Pittsburgh Schools Not Ready for Prime Time

Member Group : Allegheny Institute

The academic performance of too many Pittsburgh Public Schools (PPS) students remains abysmal. And that should prompt the state to create a voucher program allowing parents in any failing school district to send their children to private or parochial schools, says the president-emeritus of the Allegheny Institute for Public Policy.

“The public schools as a whole are in woeful shape with far too many children not receiving the education necessary to be successful in today’s, or tomorrow’s, economy,” says Jake Haulk, also a senior advisor at the Pittsburgh think tank (in Policy Brief Vol. 19, No. 40).

“There is little hope of solving the city’s pressing social problems unless or until there is substantial improvement in the public schools’ performance,” he says.

Haulk’s entreaty follows a review of just-released PSSA assessment test statistics for the 2018-2019 school year.

“The news is not good,” he says bluntly.

To wit, results for third grade reading achievement, regarded by some educators as a key to future academic performance, show half the students are not ready for the fourth grade. In the 35 PPS schools with third-grade enrollment, 48 percent scored below the proficient level at the “basic” or “below-basic” level in English language arts (reading and writing).

In 16 of those schools, more than 50 percent were at basic or below; in 10 of those schools, 70 percent of the third graders were at basic or below. Math scores were even worse.

And the results were even more pathetic for Pittsburgh Public Schools’ eighth graders last school term. Of the 22 schools with eighth-grade students (excluding Oliver and Online Academy), 56 percent of those taking the PSSA test scored at basic or below in English Language arts.

Seven schools had 70 percent or more in the basic or below group with three at 80 percent or higher. Math results for PPS eighth graders were even more appalling. Of the 1,362 PSSA test-takers, 80 percent scored basic or below, with 53 percent below basic. In 10 of the schools, 90 percent or more fell in the basic or below category.

Many in the educratic establishment are wont to wail that such poor results (and many more not detailed herein) are the result of a lack of adequate taxpayer funding.

But, “Consider Peters Township School District, which spends $8,000 per student less than Pittsburgh and yet has 95 percent of 11th graders advanced or proficient in math with over 50 percent advanced,” says Haulk.

“And consider the Windber School District in Somerset County where spending is $10,000 below Pittsburgh and a high percentage of kids from poor families and yet it has 76 percent scoring advanced or proficient.”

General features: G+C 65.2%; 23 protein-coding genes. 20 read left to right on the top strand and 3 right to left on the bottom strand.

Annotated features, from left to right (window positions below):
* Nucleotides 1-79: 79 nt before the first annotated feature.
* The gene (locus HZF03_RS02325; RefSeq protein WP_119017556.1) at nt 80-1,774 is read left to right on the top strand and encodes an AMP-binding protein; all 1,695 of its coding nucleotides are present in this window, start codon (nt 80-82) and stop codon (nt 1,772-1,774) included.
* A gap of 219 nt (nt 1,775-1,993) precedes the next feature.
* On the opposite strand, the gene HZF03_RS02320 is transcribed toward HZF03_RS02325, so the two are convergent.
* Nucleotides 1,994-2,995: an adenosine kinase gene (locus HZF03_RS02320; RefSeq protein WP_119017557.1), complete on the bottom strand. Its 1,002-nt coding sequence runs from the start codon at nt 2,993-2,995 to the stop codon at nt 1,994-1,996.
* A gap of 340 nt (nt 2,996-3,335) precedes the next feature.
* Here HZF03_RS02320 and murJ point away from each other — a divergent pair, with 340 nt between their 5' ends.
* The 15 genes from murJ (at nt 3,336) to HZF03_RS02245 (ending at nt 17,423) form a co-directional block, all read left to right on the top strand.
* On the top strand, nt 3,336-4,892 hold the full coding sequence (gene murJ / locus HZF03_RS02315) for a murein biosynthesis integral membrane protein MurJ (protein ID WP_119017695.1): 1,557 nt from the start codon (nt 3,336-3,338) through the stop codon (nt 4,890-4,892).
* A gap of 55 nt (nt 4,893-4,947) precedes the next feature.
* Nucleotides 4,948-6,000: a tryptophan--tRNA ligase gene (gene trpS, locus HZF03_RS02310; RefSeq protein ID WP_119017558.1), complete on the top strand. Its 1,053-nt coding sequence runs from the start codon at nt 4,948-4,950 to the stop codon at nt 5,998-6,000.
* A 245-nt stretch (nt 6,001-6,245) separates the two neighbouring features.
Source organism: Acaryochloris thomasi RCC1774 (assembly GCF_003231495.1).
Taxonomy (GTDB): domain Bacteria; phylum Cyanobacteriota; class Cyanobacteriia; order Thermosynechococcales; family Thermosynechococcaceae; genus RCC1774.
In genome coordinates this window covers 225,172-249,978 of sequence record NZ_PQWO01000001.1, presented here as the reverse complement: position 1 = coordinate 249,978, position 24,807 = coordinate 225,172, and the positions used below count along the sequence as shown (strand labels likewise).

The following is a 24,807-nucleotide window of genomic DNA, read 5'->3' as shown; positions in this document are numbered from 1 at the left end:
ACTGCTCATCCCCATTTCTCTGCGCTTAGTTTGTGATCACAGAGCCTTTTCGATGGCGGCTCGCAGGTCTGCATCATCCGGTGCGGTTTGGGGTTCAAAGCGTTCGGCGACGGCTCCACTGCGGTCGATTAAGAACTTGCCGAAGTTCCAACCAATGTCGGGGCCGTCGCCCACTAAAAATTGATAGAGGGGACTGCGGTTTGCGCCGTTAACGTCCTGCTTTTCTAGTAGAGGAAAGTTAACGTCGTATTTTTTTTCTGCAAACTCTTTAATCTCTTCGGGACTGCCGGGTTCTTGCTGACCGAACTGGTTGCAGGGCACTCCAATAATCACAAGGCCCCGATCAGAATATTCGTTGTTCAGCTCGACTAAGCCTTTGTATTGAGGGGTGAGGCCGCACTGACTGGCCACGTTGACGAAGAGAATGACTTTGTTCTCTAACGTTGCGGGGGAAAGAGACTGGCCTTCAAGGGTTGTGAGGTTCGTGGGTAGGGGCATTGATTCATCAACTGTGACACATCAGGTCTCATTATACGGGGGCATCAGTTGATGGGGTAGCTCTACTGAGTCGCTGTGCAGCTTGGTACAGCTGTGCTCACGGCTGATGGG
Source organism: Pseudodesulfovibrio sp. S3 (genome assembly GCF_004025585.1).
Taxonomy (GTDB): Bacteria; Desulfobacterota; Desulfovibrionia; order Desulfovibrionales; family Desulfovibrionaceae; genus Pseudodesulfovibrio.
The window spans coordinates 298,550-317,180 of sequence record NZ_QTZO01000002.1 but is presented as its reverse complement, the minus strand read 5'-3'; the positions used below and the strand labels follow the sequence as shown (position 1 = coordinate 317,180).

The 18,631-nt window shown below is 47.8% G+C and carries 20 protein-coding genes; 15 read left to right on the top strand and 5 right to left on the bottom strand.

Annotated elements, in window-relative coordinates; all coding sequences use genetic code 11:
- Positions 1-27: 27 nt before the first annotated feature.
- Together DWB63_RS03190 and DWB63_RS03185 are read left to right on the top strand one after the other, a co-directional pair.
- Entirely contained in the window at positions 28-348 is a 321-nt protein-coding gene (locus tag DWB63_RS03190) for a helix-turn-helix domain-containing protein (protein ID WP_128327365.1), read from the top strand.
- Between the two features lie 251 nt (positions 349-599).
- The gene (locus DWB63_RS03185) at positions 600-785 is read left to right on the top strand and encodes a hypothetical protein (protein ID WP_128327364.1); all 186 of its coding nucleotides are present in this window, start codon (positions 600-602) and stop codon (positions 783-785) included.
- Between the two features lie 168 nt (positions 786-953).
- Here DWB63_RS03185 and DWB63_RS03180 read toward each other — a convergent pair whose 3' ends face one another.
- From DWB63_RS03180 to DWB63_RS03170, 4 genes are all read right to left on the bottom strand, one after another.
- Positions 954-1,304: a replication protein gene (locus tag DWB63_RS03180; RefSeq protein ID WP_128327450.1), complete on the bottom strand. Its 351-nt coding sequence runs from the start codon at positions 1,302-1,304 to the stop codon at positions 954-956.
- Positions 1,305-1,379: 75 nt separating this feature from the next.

But one of Pittsburgh Public Schools’ primary problems remains its extraordinarily high levels of absenteeism, “a virtually perfect indicator of all the social and attitude problems that afflict education and learning,” Haulk reminds.

“A school system that tolerates such woeful attendance problems will be incapable of achieving better academic results,” he says.

Given Pittsburgh Public Schools’ chronic malaise, Haulk says Pittsburgh Mayor Bill Peduto should make dramatic improvement in school performance a top priority.

Granted, the school district is a creature of the state and has its own governing powers and funding sources and can claim independence from the mayor. Nonetheless, there are steps that should be taken.

First, “(Peduto) can go to the governor and Legislature and ask that the state create a voucher program that will allow any and all parents who want to remove their students from failing district schools the ability and funding to enroll them in private and parochial schools of their choice,” Haulk says.

Given the district already has “magnet schools” for limited numbers of students, choice for all would make sense. “The cost per student of those using vouchers would almost certainly drop precipitously compared to the $24,000 the district spends,” he says.

Second, “(Peduto) can use his bully pulpit to call attention to the enormous negative impacts the poorly performing district has on the city’s ability to attract and keep people with school-age children,” Haulk notes. “And it could lead to lower a tax burden for property owners and resident paying the school earned-income tax.”

Of course, this would be multiple fields of tough rows to hoe, especially with the continuing oversized political clout of teachers’ unions, always pushing back against real and necessary change.

“That is a major reason nothing ever gets done other than throwing money at the problem,” Haulk says.

“Year after year, graduation after graduation, a huge percentage of students are going into the world with totally inadequate reading, writing and arithmetic skills thinking they are prepared,” he laments.

“This charade is a sham and immoral.”

Colin McNickle is communications and marketing director at the Allegheny Institute for Public Policy ([email protected]).